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Egypt's first Islamist president to be sworn in
CAIRO (Reuters) - Egypt's President-elect Mohamed Mursi takes his oath on Saturday, a day after the Islamist leader pre-empted the formal ceremony by swearing himself in before ecstatic crowds in Tahrir Square and warning off generals trying to curb his powers.
They have already clipped the prerogatives of the bearded leader now in the palace once occupied by Hosni Mubarak, who is serving a life sentence 16 months after Egyptians toppled him.
"I swear by God that I will sincerely protect the republican system and that I respect the constitution and the rule of law," Mursi said on Friday to wild cheers from the crowd, many of whom were followers of his once-banned Muslim Brotherhood.
Addressing the "Muslims and Christians of Egypt", he promised a "civil, nationalist, constitutional state", making no mention of the Brotherhood's dream of creating an Islamic order.
Mursi is to be sworn in officially at 11 a.m. (0900 GMT) by the constitutional court, rather than by parliament as is usual.
The court dissolved the Islamist-dominated lower house this month in one of several measures intended to entrench military influence over Egypt long after Mursi assumes the presidency.
"There is no power above people power," Mursi said in Tahrir Square, crucible of the revolt that ended Mubarak's 30 years in power. "Today you are the source of this power."
His defiant speech was a clear challenge to the army, which also says it embodies the will of the people and which sees itself as the guarantor of national interests and the state.
An army council headed by Field Marshal Mohamed Hussein Tantawi took over from Mubarak when he quit on February 11, 2011 and has long pledged to make way for an elected president by July 1.
Tantawi, Mubarak's defense minister for 20 years, would hand over to Mursi in a televised ceremony on Saturday after the president was sworn in, army sources said.
Under the military council's rule, Egypt has experienced a bumpy and sometimes violent transition in which parliamentary and presidential elections have been held, without setting the country on a clear path to democracy or constitutional rule.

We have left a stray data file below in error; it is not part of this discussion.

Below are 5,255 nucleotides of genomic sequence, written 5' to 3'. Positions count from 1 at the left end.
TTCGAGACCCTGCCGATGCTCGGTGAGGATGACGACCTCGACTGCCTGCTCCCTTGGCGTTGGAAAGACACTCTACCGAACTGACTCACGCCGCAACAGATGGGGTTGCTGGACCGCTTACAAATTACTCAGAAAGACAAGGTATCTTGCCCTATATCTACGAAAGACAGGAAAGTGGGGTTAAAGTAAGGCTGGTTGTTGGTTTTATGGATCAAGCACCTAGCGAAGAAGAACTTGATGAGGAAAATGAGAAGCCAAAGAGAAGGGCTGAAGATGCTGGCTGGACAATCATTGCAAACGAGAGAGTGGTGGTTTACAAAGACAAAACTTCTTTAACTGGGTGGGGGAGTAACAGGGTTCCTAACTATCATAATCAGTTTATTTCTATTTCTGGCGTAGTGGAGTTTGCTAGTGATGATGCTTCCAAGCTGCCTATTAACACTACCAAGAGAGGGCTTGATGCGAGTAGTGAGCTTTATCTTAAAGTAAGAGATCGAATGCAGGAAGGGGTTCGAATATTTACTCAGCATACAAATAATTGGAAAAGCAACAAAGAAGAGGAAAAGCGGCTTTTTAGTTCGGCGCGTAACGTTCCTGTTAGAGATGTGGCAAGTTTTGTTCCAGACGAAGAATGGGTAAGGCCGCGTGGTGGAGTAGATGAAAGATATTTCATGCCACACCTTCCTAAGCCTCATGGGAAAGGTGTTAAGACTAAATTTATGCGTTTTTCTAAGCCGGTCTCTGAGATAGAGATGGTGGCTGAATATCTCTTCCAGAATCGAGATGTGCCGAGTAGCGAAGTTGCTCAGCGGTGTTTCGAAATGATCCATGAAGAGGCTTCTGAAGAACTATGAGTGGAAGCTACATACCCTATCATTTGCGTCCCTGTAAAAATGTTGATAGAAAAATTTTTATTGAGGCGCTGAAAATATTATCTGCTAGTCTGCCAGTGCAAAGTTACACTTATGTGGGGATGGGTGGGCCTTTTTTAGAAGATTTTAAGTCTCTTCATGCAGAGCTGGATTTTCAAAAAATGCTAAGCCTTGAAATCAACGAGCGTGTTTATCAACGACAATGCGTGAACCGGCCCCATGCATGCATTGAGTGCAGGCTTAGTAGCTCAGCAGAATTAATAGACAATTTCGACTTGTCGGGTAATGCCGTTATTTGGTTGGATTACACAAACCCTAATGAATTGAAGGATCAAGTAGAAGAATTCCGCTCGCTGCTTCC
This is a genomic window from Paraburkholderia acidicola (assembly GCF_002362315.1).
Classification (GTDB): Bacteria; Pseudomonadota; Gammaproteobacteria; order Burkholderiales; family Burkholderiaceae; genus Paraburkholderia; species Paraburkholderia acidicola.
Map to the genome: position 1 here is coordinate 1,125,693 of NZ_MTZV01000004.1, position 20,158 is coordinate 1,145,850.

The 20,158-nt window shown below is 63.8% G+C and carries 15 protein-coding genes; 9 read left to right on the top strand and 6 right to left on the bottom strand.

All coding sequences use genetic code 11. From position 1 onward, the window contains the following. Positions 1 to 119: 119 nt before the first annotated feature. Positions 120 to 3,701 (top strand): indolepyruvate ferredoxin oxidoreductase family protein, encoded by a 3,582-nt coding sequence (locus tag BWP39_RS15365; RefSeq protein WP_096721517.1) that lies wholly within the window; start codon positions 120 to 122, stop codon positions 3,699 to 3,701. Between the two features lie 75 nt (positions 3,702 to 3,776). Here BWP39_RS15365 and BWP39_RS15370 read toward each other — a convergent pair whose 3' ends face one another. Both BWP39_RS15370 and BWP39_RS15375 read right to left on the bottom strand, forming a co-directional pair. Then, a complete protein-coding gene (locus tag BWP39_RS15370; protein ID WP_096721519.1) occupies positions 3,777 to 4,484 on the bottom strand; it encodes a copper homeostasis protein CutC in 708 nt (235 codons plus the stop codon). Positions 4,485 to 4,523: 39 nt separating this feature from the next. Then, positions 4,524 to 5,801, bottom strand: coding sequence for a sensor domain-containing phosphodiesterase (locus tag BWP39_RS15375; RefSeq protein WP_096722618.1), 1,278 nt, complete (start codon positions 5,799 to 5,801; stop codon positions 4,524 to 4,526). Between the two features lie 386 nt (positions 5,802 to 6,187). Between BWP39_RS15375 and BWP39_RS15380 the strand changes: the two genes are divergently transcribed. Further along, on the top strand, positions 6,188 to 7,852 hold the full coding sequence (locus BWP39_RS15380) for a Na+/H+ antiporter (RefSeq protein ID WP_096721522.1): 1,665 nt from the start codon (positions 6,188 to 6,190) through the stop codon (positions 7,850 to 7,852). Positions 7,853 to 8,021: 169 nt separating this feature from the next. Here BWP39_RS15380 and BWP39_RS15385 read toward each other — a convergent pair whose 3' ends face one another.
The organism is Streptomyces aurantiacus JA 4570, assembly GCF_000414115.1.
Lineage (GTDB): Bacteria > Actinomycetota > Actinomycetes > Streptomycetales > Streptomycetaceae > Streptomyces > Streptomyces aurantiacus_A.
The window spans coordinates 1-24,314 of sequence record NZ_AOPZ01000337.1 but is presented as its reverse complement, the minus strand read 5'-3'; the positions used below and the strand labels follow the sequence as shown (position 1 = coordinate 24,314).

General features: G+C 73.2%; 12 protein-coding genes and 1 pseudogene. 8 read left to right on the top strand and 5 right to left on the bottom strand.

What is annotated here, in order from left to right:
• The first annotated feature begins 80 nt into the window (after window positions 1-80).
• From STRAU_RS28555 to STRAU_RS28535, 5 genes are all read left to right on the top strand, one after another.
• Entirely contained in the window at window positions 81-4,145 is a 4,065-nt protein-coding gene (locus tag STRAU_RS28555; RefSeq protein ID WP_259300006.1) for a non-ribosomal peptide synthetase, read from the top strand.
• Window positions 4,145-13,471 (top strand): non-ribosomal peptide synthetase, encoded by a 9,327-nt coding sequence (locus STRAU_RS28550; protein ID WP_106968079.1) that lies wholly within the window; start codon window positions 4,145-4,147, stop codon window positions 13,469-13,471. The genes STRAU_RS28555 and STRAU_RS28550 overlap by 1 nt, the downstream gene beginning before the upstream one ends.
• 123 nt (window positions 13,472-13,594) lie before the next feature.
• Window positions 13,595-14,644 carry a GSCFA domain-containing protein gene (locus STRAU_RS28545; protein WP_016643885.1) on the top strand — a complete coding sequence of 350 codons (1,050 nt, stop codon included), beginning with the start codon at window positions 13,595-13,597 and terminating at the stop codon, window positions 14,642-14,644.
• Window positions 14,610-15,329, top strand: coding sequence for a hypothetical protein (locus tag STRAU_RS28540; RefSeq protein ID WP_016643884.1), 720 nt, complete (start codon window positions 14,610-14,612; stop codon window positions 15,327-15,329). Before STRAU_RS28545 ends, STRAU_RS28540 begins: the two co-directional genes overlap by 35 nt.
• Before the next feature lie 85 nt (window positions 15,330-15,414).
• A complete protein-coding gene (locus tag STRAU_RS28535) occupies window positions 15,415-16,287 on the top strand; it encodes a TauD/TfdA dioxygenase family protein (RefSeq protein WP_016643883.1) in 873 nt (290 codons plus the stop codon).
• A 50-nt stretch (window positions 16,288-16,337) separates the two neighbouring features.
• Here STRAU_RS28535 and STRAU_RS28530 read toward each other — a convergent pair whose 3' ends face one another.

LIVING IN LIMBO
Egypt remains in political limbo, without a constitution, a lower house of parliament or any clarity about the role of a military establishment anxious to stay in the driving seat.
An assembly that is supposed to write a new constitution has begun work after its predecessor fell apart amid disputes over whether Islamists were over-represented in a country with a 10 percent Christian minority and many secular-minded liberals.
Egypt is also more polarized than ever.
Mursi narrowly won a run-off vote this month against Ahmed Shafik, a former air force chief and Mubarak's last prime minister, but many voters were dismayed at having to choose between an Islamist and a man seen as a remnant of Mubarak's era.
Egypt will find it hard to attract the investment, loans and foreign aid it needs to revive an economy blighted by months of turmoil and uncertainty until political stability returns.
International Monetary Fund Managing Director Christine Lagarde called Mursi to discuss the economic challenges facing Egypt and how the international lender can best help, an IMF spokesperson said on Friday.
"The MD reiterated that the IMF stands ready to support Egypt and looks forward to working closely with the authorities," the spokesperson said.
Lagarde also congratulated Mursi on his election as president, "which represents an important step forward in Egypt's transition," the spokesperson said.
However, no timetable has been set for an IMF staff visit to Egypt to discuss a $3.2 billion IMF loan. That "will depend on the formation of the government," the spokesperson said.
Complicating the process, the generals seized new powers this month, giving themselves veto rights over the drafting of a new constitution, naming a National Defense Council to run defense and foreign policies and decreeing their control of all military affairs.
The military's insistence that Mursi take his oath before the constitutional court and his defiant riposte in Tahrir sets the stage for a protracted struggle for power in Egypt.
The military, the source of every previous president in the Arab republic's 60-year history, also runs business enterprises accounting for an estimated one-third of the economy.
It does not intend to jeopardize the $1.3 billion a year it receives in military aid from the United States to back Egypt's 1979 peace treaty with Israel, widely criticized by Islamists.
Mursi has said he will respect Egypt's international obligations and does not want to take the country back to war.
His speech in Tahrir, greeted with cheers from tens of thousands of supporters, signaled a determination to use popular legitimacy to defeat entrenched military power.
"Say it loud, Egyptians, Mursi is the president of the republic," the crowd chanted. "A full revolution or nothing. Down with military rule. We, the people, are the red line."
(Additional reporting by Marwa Awad, Shaimaa Fayed and Omar Fahmy; Editing by Ralph Gowling and Eric Walsh)
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